Dermoscopic clues for diagnosing melanomas that resemble seborrheic keratosis

Cristina Carrera, Sonia Segura, Paula Aguilera, Massimiliano Scalvenzi, Caterina Longo, Alicia Barreiro, Paolo Broganelli, Stefano Cavicchini, Alex Llambrich, Pedro Zaballos, Luc Thomas, Josep Malvehy, Susana Puig, Iris Zalaudek

Research output: Contribution to journalArticle

Abstract

IMPORTANCE: Melanomas that clinically mimic seborrheic keratosis (SK) can delay diagnosis and adequate treatment. However, little is known about the value of dermoscopy in recognizing these difficult-to-diagnose melanomas. OBJECTIVE: To describe the dermoscopic features of SK-like melanomas to understand their clinical morphology. DESIGN, SETTING, AND PARTICIPANTS: This observational retrospective study used 134 clinical and dermoscopic images of histopathologically proven melanomas in 134 patients treated in 9 skin cancer centers in Spain, France, Italy, and Austria. Without knowledge that the definite diagnosis for all the lesions was melanoma, 2 dermoscopy-trained observers evaluated the clinical descriptions and 48 dermoscopic features (including all melanocytic and nonmelanocytic criteria) of all 134 images and classified each dermoscopically as SK or not SK. The total dermoscopy score and the 7-point checklist score were assessed. Images of the lesions and patient data were collected from July 15, 2013, through July 31, 2014. MAIN OUTCOMES AND MEASURES: Frequencies of specific morphologic patterns of (clinically and dermoscopically) SK-like melanomas, patient demographics, and interobserver agreement of criteria were evaluated. RESULTS: Of the 134 cases collected from 72 men and 61 women, all of whom were white and who had a mean (SD) age of 55.6 (17.5) years, 110 (82.1%) revealed dermoscopic features suggestive of melanoma, including pigment network (74 [55.2%]), blue-white veil (72 [53.7%]), globules and dots (68 [50.7%]), pseudopods or streaks (47 [35.1%]), and blue-black sign (43 [32.3%]). The remaining 24 cases (17.9%) were considered likely SKs, even by dermoscopy. Overall, lesions showed a scaly and hyperkeratotic surface (45 [33.6%]), yellowish keratin (42 [31.3%]), comedo-like openings (41 [30.5%]), and milia-like cysts (30 [22.4%]). The entire sample achieved a mean (SD) total dermoscopy score of 4.7 (1.6) and a 7-point checklist score of 4.4 (2.3), while dermoscopically SK-like melanomas achieved a total dermoscopy score of only 4.2 (1.3) and a 7-point checklist score of 2.0 (1.9), both in the range of benignity. The most helpful criteria in correctly diagnosing SK-like melanomas were the presence of blue-white veil, pseudopods or streaks, and pigment network. Multivariate analysis found only the blue-black sign to be significantly associated with a correct diagnosis, while hyperkeratosis and fissures and ridges were independent risk markers of dermoscopically SK-like melanomas. CONCLUSIONS AND RELEVANCE: Seborrheic keratosis-like melanomas can be dermoscopically challenging, but the presence of the blue-black sign, pigment network, pseudopods or streaks, and/or blue-white veil, despite the presence of other SK features, allows the correct diagnosis of most of the difficult melanoma cases.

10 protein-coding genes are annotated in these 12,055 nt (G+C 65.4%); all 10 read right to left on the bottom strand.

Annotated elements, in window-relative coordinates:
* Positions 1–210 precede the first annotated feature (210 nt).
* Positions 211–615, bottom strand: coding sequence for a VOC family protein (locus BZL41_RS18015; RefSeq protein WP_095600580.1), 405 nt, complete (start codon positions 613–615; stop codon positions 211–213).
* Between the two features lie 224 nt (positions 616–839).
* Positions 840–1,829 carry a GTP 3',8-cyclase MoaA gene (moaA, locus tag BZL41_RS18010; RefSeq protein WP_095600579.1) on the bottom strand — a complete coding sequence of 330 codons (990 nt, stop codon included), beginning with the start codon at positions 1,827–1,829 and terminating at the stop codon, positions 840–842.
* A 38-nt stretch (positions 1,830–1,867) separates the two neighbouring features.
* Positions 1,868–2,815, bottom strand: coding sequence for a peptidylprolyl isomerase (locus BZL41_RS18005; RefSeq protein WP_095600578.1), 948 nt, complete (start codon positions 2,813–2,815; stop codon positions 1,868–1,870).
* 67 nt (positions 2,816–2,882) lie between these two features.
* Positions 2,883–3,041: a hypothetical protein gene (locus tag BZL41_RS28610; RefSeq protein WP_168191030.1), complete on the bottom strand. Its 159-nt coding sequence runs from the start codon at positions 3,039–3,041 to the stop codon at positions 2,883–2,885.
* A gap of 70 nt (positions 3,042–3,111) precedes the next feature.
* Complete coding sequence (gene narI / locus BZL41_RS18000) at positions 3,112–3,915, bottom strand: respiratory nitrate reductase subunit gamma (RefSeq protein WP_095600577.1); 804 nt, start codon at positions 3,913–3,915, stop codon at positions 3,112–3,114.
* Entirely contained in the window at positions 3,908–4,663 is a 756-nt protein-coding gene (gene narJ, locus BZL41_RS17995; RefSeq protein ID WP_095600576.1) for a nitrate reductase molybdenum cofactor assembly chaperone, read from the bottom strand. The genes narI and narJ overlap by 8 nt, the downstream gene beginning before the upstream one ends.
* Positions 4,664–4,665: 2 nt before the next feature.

Original languageEnglish
Pages (from-to)544-551
Number of pages8
JournalJAMA Dermatology
Volume153
Issue number6
DOIs
Publication statusPublished - Jun 1 2017

ASJC Scopus subject areas

  • Dermatology

Fingerprint Dive into the research topics of 'Dermoscopic clues for diagnosing melanomas that resemble seborrheic keratosis'. Together they form a unique fingerprint.

Cite this